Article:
Tips on Locating Your New Vegetable Garden

Tips on Locating Your New Vegetable Garden

When planning the location of your kitchen or backyard garden, remember, realtors have it right; location is everything. Ideally it should be convenient enough to your house so that to you can visit it easily and as often as necessary. The old adage – Out of sight, out of mind … applies in this case

Other considerations would be:

* Access to a water supply, such as a water spigot or hose bib is absolutely necessary.

* It should receive at least six to eight hours of full sunshine daily. Some crops can tolerate partial shade, but no amount of food, water or care can replace needed sunshine. Avoid nearby trees, not only because they will shade your plants, but they also absorb huge quantities of the soil’s moisture.

* It should be fairly level with a slight slope of about one and a half degrees to the south if possible; this is particularly helpful in colder climates as it will help early crops get started.

* The plot should be well drained, and not in a location where water collects after a heavy rain. Drainage may often be improved by installing agricultural tile, digging ditches and sometimes by plowing or digging deep into the subsoil.

* Air ventilation is also critical with clean air flowing over your site to keep the danger of early spring or late fall frost damage to a minimum. A windbreak, however, such as a fence or a row of shrubs, will help if your site is subject to strong winds.

Fertile, deep, friable and well drained soil is necessary for successful gardening. The exact type of soil is not as important as that it be well drained, well supplied with organic matter, retentive of moisture, and reasonably free of rocks and stones. The kind of subsoil also is highly important. Rock ledges, gravel beds, very deep sand, or hardpan under the surface soil is likely to make the development of high-grade arable soil extremely difficult or impossible to obtain. On the other hand, infertile soil that has good physical properties can be made productive by using organic matter, fertilizer, compost and other soil amendments.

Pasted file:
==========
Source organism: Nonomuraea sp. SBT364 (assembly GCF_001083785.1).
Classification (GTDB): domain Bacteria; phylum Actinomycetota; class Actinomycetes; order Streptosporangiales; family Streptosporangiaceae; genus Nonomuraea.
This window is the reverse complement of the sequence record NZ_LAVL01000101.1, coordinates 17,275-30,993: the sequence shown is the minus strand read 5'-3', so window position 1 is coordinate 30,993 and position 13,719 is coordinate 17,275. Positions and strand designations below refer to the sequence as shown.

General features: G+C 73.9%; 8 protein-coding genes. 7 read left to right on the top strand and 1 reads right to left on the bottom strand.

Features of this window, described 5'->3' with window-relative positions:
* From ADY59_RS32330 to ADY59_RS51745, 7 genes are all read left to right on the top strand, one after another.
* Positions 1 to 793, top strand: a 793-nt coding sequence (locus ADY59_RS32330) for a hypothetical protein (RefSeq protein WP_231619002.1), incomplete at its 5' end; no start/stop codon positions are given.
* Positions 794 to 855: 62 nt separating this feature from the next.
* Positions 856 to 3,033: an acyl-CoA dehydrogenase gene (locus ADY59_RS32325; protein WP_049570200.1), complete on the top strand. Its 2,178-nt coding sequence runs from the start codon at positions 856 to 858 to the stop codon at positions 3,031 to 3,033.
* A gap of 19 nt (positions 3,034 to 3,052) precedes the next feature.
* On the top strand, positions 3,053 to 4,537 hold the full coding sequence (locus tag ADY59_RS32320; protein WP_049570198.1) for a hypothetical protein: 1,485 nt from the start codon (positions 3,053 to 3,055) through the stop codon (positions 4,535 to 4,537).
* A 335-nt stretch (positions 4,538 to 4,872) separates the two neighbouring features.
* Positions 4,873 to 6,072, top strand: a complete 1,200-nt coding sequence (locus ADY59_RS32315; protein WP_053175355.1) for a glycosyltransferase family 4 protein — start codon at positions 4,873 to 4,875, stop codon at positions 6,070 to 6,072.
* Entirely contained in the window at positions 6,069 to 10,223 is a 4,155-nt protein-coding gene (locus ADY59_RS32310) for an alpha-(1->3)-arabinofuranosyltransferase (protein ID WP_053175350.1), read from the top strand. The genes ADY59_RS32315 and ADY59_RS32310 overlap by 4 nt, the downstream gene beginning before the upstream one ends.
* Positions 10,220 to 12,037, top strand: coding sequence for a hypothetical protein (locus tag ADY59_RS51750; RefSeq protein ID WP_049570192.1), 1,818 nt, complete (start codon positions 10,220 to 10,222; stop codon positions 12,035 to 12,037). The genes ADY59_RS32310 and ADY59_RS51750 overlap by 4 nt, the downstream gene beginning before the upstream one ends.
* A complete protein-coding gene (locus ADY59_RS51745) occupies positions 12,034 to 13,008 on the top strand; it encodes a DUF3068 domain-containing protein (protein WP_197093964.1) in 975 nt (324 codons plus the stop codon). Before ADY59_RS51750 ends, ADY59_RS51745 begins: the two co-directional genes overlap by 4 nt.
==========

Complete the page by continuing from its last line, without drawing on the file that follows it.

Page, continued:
If the space available does not meet all of the above criteria, consider the many advantages of the raised bed system of gardening. By utilizing a modular raised bed gardening system, you can create a system of beds that are not as dependent on subsoil conditions and can be located where drainage and growing conditions are better. Other advantages are smaller beds can be worked on with less bending over, the smaller scale makes weeding and upkeep more manageable and by eliminating the need to walk on the bed, the soil will not compact and will promote larger and better yields.

Dick Murray is a retired urbanite who keeps his passion for gardening alive with pots of herbs on the window sills and the creation of
web site dedicated to vegetable gardening
basics. It is not the same as digging in the soil, but it works for him.

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